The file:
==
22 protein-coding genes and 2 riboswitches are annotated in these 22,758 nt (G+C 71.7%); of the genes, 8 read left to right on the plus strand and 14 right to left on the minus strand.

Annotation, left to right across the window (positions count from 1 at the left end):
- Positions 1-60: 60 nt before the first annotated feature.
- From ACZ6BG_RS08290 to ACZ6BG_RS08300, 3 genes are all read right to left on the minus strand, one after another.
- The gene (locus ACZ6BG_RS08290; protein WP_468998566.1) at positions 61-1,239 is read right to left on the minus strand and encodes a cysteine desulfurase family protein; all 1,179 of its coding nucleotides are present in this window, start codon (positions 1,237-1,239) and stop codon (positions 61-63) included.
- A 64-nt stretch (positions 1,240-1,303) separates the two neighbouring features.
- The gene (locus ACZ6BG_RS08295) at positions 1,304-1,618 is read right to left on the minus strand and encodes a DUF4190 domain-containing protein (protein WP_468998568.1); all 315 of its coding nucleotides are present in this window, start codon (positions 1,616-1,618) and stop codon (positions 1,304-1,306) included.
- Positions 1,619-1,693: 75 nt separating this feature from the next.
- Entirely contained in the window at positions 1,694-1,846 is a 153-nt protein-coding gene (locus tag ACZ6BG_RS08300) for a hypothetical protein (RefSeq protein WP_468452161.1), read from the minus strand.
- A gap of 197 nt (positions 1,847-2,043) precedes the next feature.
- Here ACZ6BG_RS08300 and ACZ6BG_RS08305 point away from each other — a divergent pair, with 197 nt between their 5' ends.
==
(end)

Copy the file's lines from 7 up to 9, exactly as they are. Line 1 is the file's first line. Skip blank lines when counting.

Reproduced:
- The gene (locus ACZ6BG_RS08295) at positions 1,304-1,618 is read right to left on the minus strand and encodes a DUF4190 domain-containing protein (protein WP_468998568.1); all 315 of its coding nucleotides are present in this window, start codon (positions 1,616-1,618) and stop codon (positions 1,304-1,306) included.
- Positions 1,619-1,693: 75 nt separating this feature from the next.
- Entirely contained in the window at positions 1,694-1,846 is a 153-nt protein-coding gene (locus tag ACZ6BG_RS08300) for a hypothetical protein (RefSeq protein WP_468452161.1), read from the minus strand.